The cabinet shakeup speaks, first and foremost, to Jonathan’s desire to remove some of the more ardent Yar’Adua loyalists from the government in order to implement his own political agenda. In a controversial move, former mines minister Deziani Allison-Madueke is the first woman to be appointed as oil minister, a key post in the resource-rich country. Her appointment was received with mixed feelings, as some feel she does not have the political clout or experience for the job. Jonathan also surprised observers by choosing a former Goldman Sachs executive with no prior experience in the public sector as his finance minister, Olusegun Aganga. Cast as a reformer, Aganga’s appointment is seen as a move to attract foreign investors to Nigeria’s capital markets, and boost confidence in the country’s financial system. Jonathan also did not appoint an energy minister, preferring to keep this important portfolio under his control, signaling that he intends to take a leadership role on the critical issue of electricity supply.
Thirteen of the 38 ministers in Jonathan’s cabinet were members of the previous cabinet, suggesting that the acting president is not seeking “radical reform.” Instead, observers suggest that Jonathan’s new(ish) cabinet is an attempt to create the conditions necessary to act on a few — albeit critical — issues that might not have been possible had Yar’Adua loyalists remained in place for the rest of the presidential term, which ends early next year.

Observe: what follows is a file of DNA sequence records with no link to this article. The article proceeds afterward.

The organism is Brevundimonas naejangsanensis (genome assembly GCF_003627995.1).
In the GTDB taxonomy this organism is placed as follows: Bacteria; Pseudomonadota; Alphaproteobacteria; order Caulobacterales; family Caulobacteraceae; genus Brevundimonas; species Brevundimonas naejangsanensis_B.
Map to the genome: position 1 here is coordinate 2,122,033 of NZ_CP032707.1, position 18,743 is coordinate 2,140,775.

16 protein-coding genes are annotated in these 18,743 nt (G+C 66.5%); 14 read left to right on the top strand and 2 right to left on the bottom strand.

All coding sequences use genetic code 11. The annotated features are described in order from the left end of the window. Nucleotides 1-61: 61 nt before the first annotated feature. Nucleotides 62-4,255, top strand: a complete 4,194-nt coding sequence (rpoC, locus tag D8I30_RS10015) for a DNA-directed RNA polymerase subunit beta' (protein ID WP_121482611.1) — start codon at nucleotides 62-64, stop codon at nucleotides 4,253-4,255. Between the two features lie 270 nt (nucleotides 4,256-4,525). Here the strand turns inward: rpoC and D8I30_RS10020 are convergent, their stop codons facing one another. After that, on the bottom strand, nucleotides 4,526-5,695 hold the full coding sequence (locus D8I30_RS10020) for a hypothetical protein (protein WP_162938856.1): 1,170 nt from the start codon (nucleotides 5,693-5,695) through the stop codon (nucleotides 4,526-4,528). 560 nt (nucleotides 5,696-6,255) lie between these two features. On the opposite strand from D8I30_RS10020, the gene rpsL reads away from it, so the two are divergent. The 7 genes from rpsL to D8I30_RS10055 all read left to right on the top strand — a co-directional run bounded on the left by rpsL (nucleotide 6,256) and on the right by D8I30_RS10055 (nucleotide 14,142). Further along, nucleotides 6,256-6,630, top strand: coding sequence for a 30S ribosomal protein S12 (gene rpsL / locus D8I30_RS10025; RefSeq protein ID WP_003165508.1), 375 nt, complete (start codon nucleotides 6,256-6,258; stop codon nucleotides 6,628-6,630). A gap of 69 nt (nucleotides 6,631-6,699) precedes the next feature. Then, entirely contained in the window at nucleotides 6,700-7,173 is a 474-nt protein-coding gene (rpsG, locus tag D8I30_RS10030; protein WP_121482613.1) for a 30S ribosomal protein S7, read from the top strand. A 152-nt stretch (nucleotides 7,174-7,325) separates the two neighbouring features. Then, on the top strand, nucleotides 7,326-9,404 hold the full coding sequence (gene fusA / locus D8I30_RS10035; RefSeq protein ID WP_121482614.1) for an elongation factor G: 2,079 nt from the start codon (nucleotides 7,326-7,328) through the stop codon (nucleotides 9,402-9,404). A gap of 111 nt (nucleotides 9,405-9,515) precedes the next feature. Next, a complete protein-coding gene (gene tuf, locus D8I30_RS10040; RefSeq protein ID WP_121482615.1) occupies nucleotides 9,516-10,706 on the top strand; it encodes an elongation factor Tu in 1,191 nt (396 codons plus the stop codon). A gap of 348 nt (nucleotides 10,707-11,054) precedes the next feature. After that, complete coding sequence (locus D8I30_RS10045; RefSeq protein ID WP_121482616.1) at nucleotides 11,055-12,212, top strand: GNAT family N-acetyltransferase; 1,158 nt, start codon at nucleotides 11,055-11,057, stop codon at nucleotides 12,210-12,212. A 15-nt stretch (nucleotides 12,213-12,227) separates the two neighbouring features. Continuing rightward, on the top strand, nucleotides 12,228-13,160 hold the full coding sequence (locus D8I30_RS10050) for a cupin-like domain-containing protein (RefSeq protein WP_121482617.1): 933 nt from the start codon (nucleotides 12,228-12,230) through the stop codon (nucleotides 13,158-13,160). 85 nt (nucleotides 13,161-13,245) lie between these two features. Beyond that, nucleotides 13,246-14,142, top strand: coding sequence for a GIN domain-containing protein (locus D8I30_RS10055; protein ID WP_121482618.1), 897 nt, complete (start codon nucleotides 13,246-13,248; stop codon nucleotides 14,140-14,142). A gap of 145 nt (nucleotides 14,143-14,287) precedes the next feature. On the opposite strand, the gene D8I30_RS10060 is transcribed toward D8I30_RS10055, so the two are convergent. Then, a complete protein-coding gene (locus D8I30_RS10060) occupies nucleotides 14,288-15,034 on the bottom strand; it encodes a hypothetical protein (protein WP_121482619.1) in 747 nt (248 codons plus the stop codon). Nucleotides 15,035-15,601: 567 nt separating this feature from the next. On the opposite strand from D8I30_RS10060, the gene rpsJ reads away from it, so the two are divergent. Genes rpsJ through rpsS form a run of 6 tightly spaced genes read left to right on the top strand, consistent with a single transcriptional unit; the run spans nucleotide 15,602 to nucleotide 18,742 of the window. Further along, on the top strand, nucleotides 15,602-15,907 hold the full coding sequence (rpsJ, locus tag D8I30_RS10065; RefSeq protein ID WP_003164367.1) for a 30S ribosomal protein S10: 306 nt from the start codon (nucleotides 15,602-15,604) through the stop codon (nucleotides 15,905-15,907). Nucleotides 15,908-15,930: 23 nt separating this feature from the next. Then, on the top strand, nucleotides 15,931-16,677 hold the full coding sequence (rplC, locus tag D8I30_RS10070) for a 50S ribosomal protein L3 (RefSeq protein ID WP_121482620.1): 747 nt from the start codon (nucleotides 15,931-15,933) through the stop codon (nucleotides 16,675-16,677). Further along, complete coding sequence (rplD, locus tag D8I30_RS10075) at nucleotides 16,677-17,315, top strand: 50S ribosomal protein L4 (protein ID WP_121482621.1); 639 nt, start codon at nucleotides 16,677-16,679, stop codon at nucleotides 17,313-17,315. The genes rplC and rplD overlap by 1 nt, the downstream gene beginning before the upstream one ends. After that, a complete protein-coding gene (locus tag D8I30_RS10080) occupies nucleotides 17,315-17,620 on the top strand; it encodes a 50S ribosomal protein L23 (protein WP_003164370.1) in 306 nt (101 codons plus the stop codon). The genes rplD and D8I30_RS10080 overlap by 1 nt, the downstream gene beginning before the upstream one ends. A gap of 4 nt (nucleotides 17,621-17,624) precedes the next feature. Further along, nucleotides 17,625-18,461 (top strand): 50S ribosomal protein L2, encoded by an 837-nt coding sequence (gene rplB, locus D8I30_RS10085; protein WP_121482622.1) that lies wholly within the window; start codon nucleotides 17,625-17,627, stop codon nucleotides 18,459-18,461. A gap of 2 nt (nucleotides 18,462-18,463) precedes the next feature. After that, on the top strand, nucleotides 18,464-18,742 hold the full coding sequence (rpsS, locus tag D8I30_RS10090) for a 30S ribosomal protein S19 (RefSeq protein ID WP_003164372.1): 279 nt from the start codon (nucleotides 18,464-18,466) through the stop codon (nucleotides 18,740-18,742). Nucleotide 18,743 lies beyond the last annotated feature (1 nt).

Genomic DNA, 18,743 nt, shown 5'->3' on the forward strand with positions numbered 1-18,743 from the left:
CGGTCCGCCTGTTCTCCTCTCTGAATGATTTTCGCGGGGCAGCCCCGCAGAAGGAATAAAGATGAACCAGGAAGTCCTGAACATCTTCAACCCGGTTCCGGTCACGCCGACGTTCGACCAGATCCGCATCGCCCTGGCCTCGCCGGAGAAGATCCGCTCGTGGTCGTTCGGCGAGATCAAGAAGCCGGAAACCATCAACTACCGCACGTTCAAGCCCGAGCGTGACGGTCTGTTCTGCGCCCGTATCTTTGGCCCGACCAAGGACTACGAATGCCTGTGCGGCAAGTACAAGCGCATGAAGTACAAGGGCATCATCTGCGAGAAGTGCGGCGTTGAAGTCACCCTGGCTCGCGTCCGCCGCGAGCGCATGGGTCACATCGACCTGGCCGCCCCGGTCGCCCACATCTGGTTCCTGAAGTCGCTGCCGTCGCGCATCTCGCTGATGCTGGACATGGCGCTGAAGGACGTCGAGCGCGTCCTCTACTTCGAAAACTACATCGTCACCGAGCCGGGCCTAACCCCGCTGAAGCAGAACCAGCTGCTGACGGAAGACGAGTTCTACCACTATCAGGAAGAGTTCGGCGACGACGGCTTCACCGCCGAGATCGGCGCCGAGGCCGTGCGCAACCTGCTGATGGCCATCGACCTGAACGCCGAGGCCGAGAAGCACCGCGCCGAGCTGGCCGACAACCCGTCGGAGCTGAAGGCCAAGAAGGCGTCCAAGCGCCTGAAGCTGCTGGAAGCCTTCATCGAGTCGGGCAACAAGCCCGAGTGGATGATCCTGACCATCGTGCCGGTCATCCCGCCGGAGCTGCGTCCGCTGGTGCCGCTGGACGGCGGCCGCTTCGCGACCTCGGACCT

3. Little room for political maneuvers
In spite of announcing that he would focus his government’s efforts on key matters — such as corruption, overhauling a broken electoral system, security in the oil-producing regions of the country and fixing Nigeria’s electrical supply — Jonathan and his cabinet have less than a year to implement a new strategy to deal with these issues. With presidential elections scheduled for April 2011 — possibly even as early as January 2011, pending parliamentary reforms — the revamped Nigerian cabinet will be hard pressed to deliver concrete change in these critical areas.
In addition to the limited timeframe that Jonathan and his government have to make significant political, legislative and economic achievements, the acting president will not be able to run in next year’s election. Nigeria’s ruling party, the People’s Democratic Party (PDP), recently indicated that it wants a Muslim northerner to stand as its candidate in the election (there is an unwritten agreement within the PDP that power should rotate between north and south every two terms). For Jonathan, a southerner, this means that there will be no presidential bid next year.
It will be interesting to see how Goodluck Jonathan and his government tackle the Nigeria’s most difficult issues, given their short mandate and what some analysts regard as limited political capital.
Image Flickr. Energy is seen as a key issue, and Goodluck Jonathan’s decision to keep the Ministry of Energy’s portfolio under his control signals a desire to make his political mark on Nigeria.